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 V.22 No.5 | January 31 - February 6, 2013 

The Bugman

Don't Let the Bedbugs Bite

The bedbug may be the best known—and feared—pest in the country beside the cockroach. The media commonly reports that they're growing in numbers and spreading across the country. In reality, they've always been around and always will be.

Bedbugs were prevalent before they caught the attention of cable news; they just weren’t getting press. And in our litigious society, people are more prone to sue hotels and motels that present these pests. As a result, pest control companies charge exorbitant fees to control them, usually using toxic pesticides. But if you made a list of the 100 most dangerous pests in the world, the bedbug wouldn't make it.

Bedbugs are a problem in some urban areas and hotels, but the good news is that they don’t carry diseases. Some people don’t even know they've been bitten while others break out in an impressive rash. When I'm bitten, there are no marks at all, and I don’t feel anything. Everyone reacts differently. It's impossible to diagnose bedbugs as a problem based on bites alone.

The basics: The tiny critters are wingless and oval-shaped, only a few millimeters long. They're usually brown in color, but change to a deeper reddish-brown after feeding. Their flat shape makes it easier to hide in cracks and crevices in homes or hotel rooms. They're also prolific: Females lay two to three eggs every day throughout their entire lives. The cream-colored eggs are attached to rough surfaces and hatch in about 10 days. Usually, many eggs are laid in the same area as a cluster. Baby bedbugs progress through five six-to-eight-week nymphal stages before they reach adulthood, and adults live between six months and a year depending on how much food they find.

That's where you come in. Attracted to sleeping people by warmth and the carbon dioxide their bodies give off, bedbugs almost always feed at night and hide during the day. They're secretive, hiding in areas close to their food source—mostly where people sleep but sometimes in furniture. They live under mattresses, in voids in wooden floors, behind paintings, along baseboards, under the carpet, inside various cracks and crevices in walls, behind pictures hanging on walls, in furniture near the bed and behind loose wallpaper. Small black specks on the mattress (er, fecal matter) or blood spots on the sheets can also indicate an infestation.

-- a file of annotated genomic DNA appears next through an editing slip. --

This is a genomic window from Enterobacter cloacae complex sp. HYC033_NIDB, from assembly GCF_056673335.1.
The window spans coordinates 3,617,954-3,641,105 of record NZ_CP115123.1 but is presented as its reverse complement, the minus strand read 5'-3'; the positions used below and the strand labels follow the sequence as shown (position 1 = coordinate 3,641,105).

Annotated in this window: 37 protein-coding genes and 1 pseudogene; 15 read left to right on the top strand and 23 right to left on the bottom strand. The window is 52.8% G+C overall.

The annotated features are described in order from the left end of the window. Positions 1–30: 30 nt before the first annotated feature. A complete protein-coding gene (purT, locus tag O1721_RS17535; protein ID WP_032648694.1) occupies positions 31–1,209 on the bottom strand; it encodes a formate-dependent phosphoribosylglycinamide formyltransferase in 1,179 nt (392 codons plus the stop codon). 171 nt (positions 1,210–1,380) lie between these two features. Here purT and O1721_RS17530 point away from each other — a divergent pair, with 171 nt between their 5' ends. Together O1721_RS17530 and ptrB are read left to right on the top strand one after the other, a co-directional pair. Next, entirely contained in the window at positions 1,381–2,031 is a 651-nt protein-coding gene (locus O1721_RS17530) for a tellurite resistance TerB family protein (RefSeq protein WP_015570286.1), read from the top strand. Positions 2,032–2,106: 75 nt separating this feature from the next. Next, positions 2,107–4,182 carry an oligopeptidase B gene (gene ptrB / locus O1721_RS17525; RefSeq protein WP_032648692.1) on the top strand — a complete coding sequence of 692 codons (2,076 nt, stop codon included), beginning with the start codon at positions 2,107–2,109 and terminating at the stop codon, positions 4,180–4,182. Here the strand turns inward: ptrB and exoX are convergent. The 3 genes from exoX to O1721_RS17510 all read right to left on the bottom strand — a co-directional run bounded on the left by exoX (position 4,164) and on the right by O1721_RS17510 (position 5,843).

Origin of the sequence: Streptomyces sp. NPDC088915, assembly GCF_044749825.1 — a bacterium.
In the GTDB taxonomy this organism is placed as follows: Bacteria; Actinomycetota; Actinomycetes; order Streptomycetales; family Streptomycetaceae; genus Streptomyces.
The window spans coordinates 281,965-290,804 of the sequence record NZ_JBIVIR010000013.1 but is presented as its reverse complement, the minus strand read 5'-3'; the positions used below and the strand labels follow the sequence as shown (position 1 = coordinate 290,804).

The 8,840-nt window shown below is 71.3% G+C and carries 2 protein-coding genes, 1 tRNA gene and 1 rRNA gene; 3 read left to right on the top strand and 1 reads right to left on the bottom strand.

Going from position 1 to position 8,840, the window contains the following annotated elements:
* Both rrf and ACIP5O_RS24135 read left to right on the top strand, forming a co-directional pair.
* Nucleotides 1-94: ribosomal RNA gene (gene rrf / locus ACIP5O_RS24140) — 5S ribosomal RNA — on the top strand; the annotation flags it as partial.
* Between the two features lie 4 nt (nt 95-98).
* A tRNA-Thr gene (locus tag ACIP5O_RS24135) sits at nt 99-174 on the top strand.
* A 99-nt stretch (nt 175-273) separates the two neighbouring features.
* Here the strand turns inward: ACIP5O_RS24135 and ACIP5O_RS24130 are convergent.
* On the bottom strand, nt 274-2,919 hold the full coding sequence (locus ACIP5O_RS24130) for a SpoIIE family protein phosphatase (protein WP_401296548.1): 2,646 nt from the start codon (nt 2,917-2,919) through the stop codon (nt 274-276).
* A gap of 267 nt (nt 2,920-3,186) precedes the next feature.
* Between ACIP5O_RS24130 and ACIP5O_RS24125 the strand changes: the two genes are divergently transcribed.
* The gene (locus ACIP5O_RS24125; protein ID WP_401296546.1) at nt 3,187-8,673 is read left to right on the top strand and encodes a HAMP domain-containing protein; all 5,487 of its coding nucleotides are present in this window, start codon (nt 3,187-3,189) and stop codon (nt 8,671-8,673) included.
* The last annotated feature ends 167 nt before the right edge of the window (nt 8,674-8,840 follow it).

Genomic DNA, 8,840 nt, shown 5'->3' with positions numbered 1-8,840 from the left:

Bedbugs have piercing mouth parts, and like most blood-sucking insects, they inject an anti-coagulant into each bite site during feeding to prevent clotting while they're dining. It takes less than 10 minutes for a bed bug to complete a meal.

They rarely travel far from their food source, but if they haven’t fed in about two weeks, they will migrate somewhere else. If bedbugs have set up shop in an apartment complex, condominium, hotel or motel, they'll work their way to adjacent rooms in search of food. If an infested room isn't dealt with, the bugs spread to other rooms looking for food.

Bedbugs have few natural predators. Several species of ants, including pharaoh ants (Monomorium pharaonis) and Argentine ants (Iridomyrmex humilis) are known to feed on bedbugs, and the American cockroach (Periplaneta Americana) is said to like them, although that hasn’t been proven. Most folks don’t want ants or cockroaches in their sleeping quarters anyway, even if they are looking to hunt bedbugs.

The blood-sucking critters generate a lot of money for the pest control industry. But more often than not, exterminators can't control them for a variety of reasons. They don’t understand bedbug biology, and they don’t realize that the insects develop a resistance to most pesticides. One problem with the industry is that a number of pest control operators are poorly trained and not well regulated. Many aren't familiar with proper procedures for safely handling the chemical they're applying.

If an exterminator tells you the pesticide he's spraying is perfectly safe, you may have a problem. It would be a federal violation to make that kind of statement. If he says the chemical is so safe you can drink it, offer him a glass. And if an exterminator is spraying your baseboards with a pesticide, it simply means he doesn’t know what he's doing. When I first started in the industry decades ago, a supervisor told me that spraying baseboards for bedbugs was simply to kill time so the customer would think they were getting their money's worth. It was true then, and it is true now. Never let anyone spray all the baseboards in your house for bed bugs. It's a gimmick.

I will help anyone manage their pests without using pesticides. Ask about pest identification
Email me at askthebugman2013@gmail.com or call at 505-385-2820
Follow me on Twitter @askthebugman
www.askthebugman.com
 
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